# One-Way Vibration Absorber

^{1}

^{2}

^{*}

## Abstract

**:**

## 1. Introduction

^{2}], density ${\rho}_{o}$ [kg/m

^{3}] and wave velocity ${c}_{o}$ [m/s]) has a real impedance with the resistance ${R}_{o}$ [kg/s]

^{2}s], thus they are predestined as waveguide materials. A disadvantage is their low loss factors $\eta $ [-], and therefore the pathway damping has to be increased. Figure 3 shows a railway wheel absorber as a bending waveguide consisting of two metal crescent plates with an intermediate viscous damping layer. In Figure 4 and Figure 5, the pathway damping of a longitudinal waveguide is achieved by alternating layers of metal and plastic plates.

## 2. Derivation of the One-Way Wave Equation and One-Way Horn Equation

#### 2.1. Conversion from the Two-Way Wave Equation to the One-Way Wave Equation

^{3}] and the longitudinal wave velocity:

^{3}] and the divergence force $div\mathrm{T}=\nabla \xb7\nabla E\mathit{s}=\mathrm{\Delta}E\mathit{s}$ of stress tensor $\mathrm{T}$. This second order partial differential Equation (PDE) has two independent solutions, hence the name “two-way wave equation”. Due to this ambiguity, irregular phantom effects occur in numerical (for example seismic) finite-element or also finite-difference wave calculations. For their elimination, a high number of auxiliary equations have been developed; however, none of these approaches prevailed as an accepted standard solution.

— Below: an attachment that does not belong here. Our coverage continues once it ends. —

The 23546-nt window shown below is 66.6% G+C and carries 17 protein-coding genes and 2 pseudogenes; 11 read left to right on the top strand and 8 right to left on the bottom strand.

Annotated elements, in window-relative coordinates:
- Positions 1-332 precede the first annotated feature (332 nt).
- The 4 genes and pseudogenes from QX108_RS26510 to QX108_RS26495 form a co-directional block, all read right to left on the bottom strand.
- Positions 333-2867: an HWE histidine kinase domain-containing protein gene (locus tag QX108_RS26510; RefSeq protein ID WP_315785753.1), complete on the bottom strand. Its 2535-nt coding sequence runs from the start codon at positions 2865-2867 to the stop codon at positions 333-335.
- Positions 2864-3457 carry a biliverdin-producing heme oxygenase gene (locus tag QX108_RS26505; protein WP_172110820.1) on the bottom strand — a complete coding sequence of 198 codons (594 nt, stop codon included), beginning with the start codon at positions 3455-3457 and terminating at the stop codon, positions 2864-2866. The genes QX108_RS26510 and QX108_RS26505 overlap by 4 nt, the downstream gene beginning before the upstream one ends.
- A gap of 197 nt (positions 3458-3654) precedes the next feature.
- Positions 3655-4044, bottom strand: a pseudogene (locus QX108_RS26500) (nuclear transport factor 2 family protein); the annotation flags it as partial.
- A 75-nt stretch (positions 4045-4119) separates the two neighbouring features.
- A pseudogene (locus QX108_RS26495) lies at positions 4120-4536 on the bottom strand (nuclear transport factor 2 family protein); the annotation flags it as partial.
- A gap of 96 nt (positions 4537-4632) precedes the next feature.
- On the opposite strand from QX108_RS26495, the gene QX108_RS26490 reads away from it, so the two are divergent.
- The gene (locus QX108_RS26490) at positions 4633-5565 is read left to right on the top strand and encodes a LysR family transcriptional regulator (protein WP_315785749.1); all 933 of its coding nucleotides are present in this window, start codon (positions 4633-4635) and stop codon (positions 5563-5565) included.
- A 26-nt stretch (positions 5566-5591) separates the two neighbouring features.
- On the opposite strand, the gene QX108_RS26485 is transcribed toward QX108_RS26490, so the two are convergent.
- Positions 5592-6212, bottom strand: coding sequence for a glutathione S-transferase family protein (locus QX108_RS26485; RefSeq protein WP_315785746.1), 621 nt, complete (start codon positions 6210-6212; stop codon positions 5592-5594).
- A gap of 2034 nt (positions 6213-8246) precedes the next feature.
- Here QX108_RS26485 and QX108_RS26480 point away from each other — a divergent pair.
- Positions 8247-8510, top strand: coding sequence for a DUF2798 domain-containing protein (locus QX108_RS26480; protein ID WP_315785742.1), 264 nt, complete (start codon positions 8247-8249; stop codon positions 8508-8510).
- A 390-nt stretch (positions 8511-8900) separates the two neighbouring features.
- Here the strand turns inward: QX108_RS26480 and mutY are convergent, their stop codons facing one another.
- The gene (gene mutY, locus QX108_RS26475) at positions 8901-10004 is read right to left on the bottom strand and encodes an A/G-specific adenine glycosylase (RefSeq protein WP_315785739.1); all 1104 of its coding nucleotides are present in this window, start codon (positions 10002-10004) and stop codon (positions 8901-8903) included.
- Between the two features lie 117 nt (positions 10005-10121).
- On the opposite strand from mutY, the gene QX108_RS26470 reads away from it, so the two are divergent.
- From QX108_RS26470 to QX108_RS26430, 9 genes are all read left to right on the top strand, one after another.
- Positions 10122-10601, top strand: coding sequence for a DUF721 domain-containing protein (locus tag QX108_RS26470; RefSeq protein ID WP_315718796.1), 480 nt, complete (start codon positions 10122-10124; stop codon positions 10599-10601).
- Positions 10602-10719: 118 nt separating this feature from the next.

^{3}] exists. If the particle velocity $\dot{\mathit{s}}$ propagates with the vectorial wave velocity $\mathbf{c}$ [m/s], the dyadic product $\rho \mathit{c}\dot{\mathit{s}}$ provides a kinetic impulse flow of the dimension [Hy/sm

^{2}], i.e., Huygens[Hy] per unit time and area. The elastic deformation $\mathit{s}$ induces the potential impulse flow $T\phantom{\rule{-0.166667em}{0ex}}=\phantom{\rule{-0.166667em}{0ex}}\nabla E\mathit{s}$ [Hy/sm

^{2}]. While Cauchy’s force balance is valid for an infinitesimal volume element $dV\phantom{\rule{-0.166667em}{0ex}}=\phantom{\rule{-0.166667em}{0ex}}dxdydz$, kinetic and potential impulse fulfill a local equilibrium in each field point [16]:

#### 2.2. Introduction of the One-Way Webster Horn Equation

^{2}] is a measure for the sound power $P=i\phantom{\rule{0.166667em}{0ex}}A$ [W] transported across the waveguide cross-section area A. Equal power with $P\left(x\right)=\mathrm{const}.$ requires that the disturbance element on the right side of the equation disappears:

## 3. One-Way Vibration Absorber: Resulting Equations, Solutions and Impedances

^{2}], the characteristic diameter $D:=\sqrt{A}$ [m] is introduced.

^{3}] give the longitudinal wave velocity $c=\sqrt{E/\rho}$ (1). The field variable is the longitudinal displacement $s=s(x,t)$ of a wave with circular frequency $\omega $ [rad/s] and wavelength $\lambda =2\pi c/\omega $ [m]. The stringent 1D condition requires $D/\lambda \to 0$. Reflectionless termination requires $\lambda $ #${}^{\prime}/$# $\to 0$. According to the task, the "one-way" wave equation is used. The equation for the general case is as follows